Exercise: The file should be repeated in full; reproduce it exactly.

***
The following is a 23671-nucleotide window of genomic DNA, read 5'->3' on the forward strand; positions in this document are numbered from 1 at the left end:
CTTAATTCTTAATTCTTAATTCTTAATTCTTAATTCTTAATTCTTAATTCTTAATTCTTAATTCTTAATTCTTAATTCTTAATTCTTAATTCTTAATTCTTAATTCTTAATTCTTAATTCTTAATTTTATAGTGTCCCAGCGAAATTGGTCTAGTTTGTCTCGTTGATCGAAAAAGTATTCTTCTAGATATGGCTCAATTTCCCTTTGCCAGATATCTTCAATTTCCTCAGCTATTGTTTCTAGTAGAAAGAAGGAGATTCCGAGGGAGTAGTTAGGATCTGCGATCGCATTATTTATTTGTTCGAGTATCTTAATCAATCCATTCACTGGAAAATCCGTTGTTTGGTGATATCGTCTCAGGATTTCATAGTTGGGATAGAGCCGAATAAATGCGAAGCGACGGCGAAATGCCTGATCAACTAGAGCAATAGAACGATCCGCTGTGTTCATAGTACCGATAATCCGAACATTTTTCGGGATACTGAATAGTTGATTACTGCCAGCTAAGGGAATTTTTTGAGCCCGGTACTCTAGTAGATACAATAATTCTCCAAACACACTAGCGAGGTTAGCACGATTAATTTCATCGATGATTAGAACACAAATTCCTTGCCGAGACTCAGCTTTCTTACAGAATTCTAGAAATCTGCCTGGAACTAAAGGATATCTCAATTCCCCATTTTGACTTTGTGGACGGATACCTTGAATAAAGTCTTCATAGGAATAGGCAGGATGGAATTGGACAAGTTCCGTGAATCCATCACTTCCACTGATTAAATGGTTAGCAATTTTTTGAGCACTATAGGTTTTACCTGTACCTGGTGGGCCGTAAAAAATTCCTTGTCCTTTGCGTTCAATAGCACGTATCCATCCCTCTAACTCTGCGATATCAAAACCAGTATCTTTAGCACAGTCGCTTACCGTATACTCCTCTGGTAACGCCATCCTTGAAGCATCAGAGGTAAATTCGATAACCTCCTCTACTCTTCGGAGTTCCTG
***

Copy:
The following is a 23671-nucleotide window of genomic DNA, read 5'->3' on the forward strand; positions in this document are numbered from 1 at the left end:
CTTAATTCTTAATTCTTAATTCTTAATTCTTAATTCTTAATTCTTAATTCTTAATTCTTAATTCTTAATTCTTAATTCTTAATTCTTAATTCTTAATTCTTAATTCTTAATTCTTAATTCTTAATTTTATAGTGTCCCAGCGAAATTGGTCTAGTTTGTCTCGTTGATCGAAAAAGTATTCTTCTAGATATGGCTCAATTTCCCTTTGCCAGATATCTTCAATTTCCTCAGCTATTGTTTCTAGTAGAAAGAAGGAGATTCCGAGGGAGTAGTTAGGATCTGCGATCGCATTATTTATTTGTTCGAGTATCTTAATCAATCCATTCACTGGAAAATCCGTTGTTTGGTGATATCGTCTCAGGATTTCATAGTTGGGATAGAGCCGAATAAATGCGAAGCGACGGCGAAATGCCTGATCAACTAGAGCAATAGAACGATCCGCTGTGTTCATAGTACCGATAATCCGAACATTTTTCGGGATACTGAATAGTTGATTACTGCCAGCTAAGGGAATTTTTTGAGCCCGGTACTCTAGTAGATACAATAATTCTCCAAACACACTAGCGAGGTTAGCACGATTAATTTCATCGATGATTAGAACACAAATTCCTTGCCGAGACTCAGCTTTCTTACAGAATTCTAGAAATCTGCCTGGAACTAAAGGATATCTCAATTCCCCATTTTGACTTTGTGGACGGATACCTTGAATAAAGTCTTCATAGGAATAGGCAGGATGGAATTGGACAAGTTCCGTGAATCCATCACTTCCACTGATTAAATGGTTAGCAATTTTTTGAGCACTATAGGTTTTACCTGTACCTGGTGGGCCGTAAAAAATTCCTTGTCCTTTGCGTTCAATAGCACGTATCCATCCCTCTAACTCTGCGATATCAAAACCAGTATCTTTAGCACAGTCGCTTACCGTATACTCCTCTGGTAACGCCATCCTTGAAGCATCAGAGGTAAATTCGATAACCTCCTCTACTCTTCGGAGTTCCTG